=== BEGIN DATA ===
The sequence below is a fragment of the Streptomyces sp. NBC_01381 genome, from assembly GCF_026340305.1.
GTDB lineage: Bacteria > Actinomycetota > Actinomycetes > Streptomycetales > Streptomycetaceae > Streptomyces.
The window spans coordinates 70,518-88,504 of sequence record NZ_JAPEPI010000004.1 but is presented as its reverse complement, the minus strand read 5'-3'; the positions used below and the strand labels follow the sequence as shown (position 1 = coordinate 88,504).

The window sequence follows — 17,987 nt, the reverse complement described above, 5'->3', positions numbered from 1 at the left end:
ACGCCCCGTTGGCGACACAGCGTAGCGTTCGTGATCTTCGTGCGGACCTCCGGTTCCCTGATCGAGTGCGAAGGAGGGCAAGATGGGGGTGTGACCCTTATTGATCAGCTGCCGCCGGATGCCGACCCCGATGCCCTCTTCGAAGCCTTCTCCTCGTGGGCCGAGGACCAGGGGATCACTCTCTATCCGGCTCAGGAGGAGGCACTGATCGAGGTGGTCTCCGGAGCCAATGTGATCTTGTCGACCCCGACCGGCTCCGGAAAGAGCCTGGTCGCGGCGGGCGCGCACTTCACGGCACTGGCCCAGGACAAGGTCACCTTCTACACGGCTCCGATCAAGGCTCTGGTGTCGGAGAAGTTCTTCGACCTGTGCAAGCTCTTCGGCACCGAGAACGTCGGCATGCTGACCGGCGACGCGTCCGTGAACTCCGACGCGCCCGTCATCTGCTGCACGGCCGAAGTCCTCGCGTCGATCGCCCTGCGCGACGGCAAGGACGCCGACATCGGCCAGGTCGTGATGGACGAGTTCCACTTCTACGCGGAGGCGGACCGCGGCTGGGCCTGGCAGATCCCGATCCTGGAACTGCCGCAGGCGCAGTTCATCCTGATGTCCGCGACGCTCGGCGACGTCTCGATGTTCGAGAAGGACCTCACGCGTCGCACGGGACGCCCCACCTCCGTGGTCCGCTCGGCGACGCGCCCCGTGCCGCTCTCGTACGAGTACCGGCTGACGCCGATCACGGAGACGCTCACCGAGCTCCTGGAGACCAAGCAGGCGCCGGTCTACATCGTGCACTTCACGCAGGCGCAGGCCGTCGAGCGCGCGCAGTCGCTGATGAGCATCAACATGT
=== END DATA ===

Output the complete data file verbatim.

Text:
The sequence below is a fragment of the Streptomyces sp. NBC_01381 genome, from assembly GCF_026340305.1.
GTDB lineage: Bacteria > Actinomycetota > Actinomycetes > Streptomycetales > Streptomycetaceae > Streptomyces.
The window spans coordinates 70,518-88,504 of sequence record NZ_JAPEPI010000004.1 but is presented as its reverse complement, the minus strand read 5'-3'; the positions used below and the strand labels follow the sequence as shown (position 1 = coordinate 88,504).

The window sequence follows — 17,987 nt, the reverse complement described above, 5'->3', positions numbered from 1 at the left end:
ACGCCCCGTTGGCGACACAGCGTAGCGTTCGTGATCTTCGTGCGGACCTCCGGTTCCCTGATCGAGTGCGAAGGAGGGCAAGATGGGGGTGTGACCCTTATTGATCAGCTGCCGCCGGATGCCGACCCCGATGCCCTCTTCGAAGCCTTCTCCTCGTGGGCCGAGGACCAGGGGATCACTCTCTATCCGGCTCAGGAGGAGGCACTGATCGAGGTGGTCTCCGGAGCCAATGTGATCTTGTCGACCCCGACCGGCTCCGGAAAGAGCCTGGTCGCGGCGGGCGCGCACTTCACGGCACTGGCCCAGGACAAGGTCACCTTCTACACGGCTCCGATCAAGGCTCTGGTGTCGGAGAAGTTCTTCGACCTGTGCAAGCTCTTCGGCACCGAGAACGTCGGCATGCTGACCGGCGACGCGTCCGTGAACTCCGACGCGCCCGTCATCTGCTGCACGGCCGAAGTCCTCGCGTCGATCGCCCTGCGCGACGGCAAGGACGCCGACATCGGCCAGGTCGTGATGGACGAGTTCCACTTCTACGCGGAGGCGGACCGCGGCTGGGCCTGGCAGATCCCGATCCTGGAACTGCCGCAGGCGCAGTTCATCCTGATGTCCGCGACGCTCGGCGACGTCTCGATGTTCGAGAAGGACCTCACGCGTCGCACGGGACGCCCCACCTCCGTGGTCCGCTCGGCGACGCGCCCCGTGCCGCTCTCGTACGAGTACCGGCTGACGCCGATCACGGAGACGCTCACCGAGCTCCTGGAGACCAAGCAGGCGCCGGTCTACATCGTGCACTTCACGCAGGCGCAGGCCGTCGAGCGCGCGCAGTCGCTGATGAGCATCAACATGT